The heat is on as Gabon hosts Africa’s big foot­ball party

The Star Early Edition - - SOCCER - NJABULO NGIDI

IWILL prob­a­bly have sweated off a few ki­los by the time I come back from Gabon. The hu­mid­ity here hangs in the air like a bad odour, stub­born and men­ac­ing.

Mov­ing from a place with an air con­di­tioner to the out­side feels like go­ing through the sea­sons. I had buck­ets of sweat stream­ing down my body with­out do­ing any­thing but punch the key­board of my lap­top.

I am not com­plain­ing, though.

Cov­er­ing my first Africa Cup of Na­tions out­side South Africa is a dream come true.

Hav­ing had brief trav­els on the con­ti­nent last year – where I went to Ghana, Zam­bia, Egypt and Cameroon – I ar­rived in Li­bre­ville ex­pect­ing the worst in terms of or­gan­i­sa­tion.

My pes­simism helps me to be calm when things aren’t go­ing well. Sur­pris­ingly ev­ery­thing has been smooth.

It took me less than five min­utes to get my ac­cred­i­ta­tion. The me­dia cen­tre, with a cool air con­di­tioner, was a breeze and the in­ter­net worked a charm.

The Gabonese are so proud of their high speed in­ter­net that there was a story about it in the newspaper Esprit d’equipe (Team Spirit).

It was when I was at the me­dia stand at Stade de l’Ami­tie that the men­ac­ing heat did as it pleased. It at­tacks you from all fronts, even though we were lucky be­cause Satur­day was over­cast and there were a few drops of rain, which meant it wasn’t that hot by the lo­cals’ stan­dards.

It is af­ter-all tech­ni­cally win­ter in the north­ern hemi­sphere. But that word, win­ter, doesn’t ex­ist here.

The view from where I sat showed the con­trast of this city. On the right, I could see a boom­ing me­trop­o­lis with its high-ris­ing build­ings. On the left was an un­der-de­vel­oped side of Li­bre­ville.

Those two faces of this city, and coun­try – rich and poor – were set to clash at the open­ing match of the Af­con.

There were planned protests to boy­cott the tour­na­ment in protest of the money spent to build sta­di­ums while the gov­ern­ment is­sued cut­backs on health and ed­u­ca­tion.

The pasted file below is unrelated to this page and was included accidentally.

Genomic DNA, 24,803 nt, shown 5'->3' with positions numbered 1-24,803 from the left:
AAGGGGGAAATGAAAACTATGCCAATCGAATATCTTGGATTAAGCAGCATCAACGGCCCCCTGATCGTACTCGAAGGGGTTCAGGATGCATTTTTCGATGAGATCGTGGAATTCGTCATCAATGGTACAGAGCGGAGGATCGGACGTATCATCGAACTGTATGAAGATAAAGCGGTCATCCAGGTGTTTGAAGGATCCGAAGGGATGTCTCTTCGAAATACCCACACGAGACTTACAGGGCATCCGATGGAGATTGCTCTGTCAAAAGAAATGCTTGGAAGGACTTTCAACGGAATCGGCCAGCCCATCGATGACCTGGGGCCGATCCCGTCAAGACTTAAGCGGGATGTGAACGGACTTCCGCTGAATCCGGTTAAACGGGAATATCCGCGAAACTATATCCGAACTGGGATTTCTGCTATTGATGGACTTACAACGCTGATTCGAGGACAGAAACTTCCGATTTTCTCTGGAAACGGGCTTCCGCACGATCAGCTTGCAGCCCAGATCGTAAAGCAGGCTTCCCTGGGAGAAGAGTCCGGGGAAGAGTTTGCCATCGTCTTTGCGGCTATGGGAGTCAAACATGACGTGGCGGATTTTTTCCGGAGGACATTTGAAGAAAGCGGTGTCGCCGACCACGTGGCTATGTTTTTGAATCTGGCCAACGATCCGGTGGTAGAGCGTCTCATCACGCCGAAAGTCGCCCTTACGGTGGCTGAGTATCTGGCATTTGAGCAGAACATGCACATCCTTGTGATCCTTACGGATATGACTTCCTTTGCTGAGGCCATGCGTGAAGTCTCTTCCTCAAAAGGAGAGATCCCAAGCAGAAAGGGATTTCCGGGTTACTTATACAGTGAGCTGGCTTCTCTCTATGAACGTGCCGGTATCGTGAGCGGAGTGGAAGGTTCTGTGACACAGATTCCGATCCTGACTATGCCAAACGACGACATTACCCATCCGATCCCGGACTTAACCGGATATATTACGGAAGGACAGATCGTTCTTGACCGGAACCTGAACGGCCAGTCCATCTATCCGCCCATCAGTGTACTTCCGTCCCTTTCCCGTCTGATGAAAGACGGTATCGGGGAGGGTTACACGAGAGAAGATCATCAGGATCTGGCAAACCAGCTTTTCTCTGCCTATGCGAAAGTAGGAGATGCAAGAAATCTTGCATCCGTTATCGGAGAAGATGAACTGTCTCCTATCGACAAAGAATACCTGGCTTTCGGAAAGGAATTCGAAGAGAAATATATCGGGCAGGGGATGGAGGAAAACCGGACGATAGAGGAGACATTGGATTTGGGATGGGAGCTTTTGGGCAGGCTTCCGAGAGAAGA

There was also the anger that stemmed from the Au­gust elec­tions that Pres­i­dent Ali Bongo Ondimba claimed to have won but the op­po­si­tion, led by for­mer AU head Jean Ping, dis­putes that.

There were no such protests in the sta­dium’s precinct be­cause of the large se­cu­rity and mil­i­tary pres­ence.

It felt like Gabon the coun­try, not their na­tional team the Pan­thers, was go­ing to war be­cause of the mil­i­tary trucks that cir­cled the sta­dium. Those se­cu­ri­ties pro­tected Stade de l’Ami­tie, which iron­i­cally trans­lates to the Friend­ship Sta­dium, like the Guinea-Bis­sau de­fend­ers pro­tected their box to pull off a mas­sive sur­prise, get­ting a point from the hosts.

The lo­cals are pes­simistic about their team.

When I asked our trans­la­tor, Loris, if he thinks they can win the Af­con, he laughed and said, “let’s be re­al­is­tic”.

Even though this is Gabon’s party, it feels like it’s Cameroon’s party with Gabon play­ing host. The In­domitable Lions fans were louder at the sta­dium and more pop­u­lar on the streets.

There is even a (Sa­muel) Eto’o Fils Bar on the road to the sta­dium. Per­haps I’ll pass there to beat this heat one of these days. But I won’t be drink­ing their lo­cal beer Re­gab. It tastes ter­ri­ble, like some­one de­cided let’s throw sugar in there per­haps it’ll make it bet­ter.

That’s what this event feels like, the Pres­i­dent de­cid­ing, let’s throw them a party in the form of the Af­con, per­haps they’ll stop be­ing restless.

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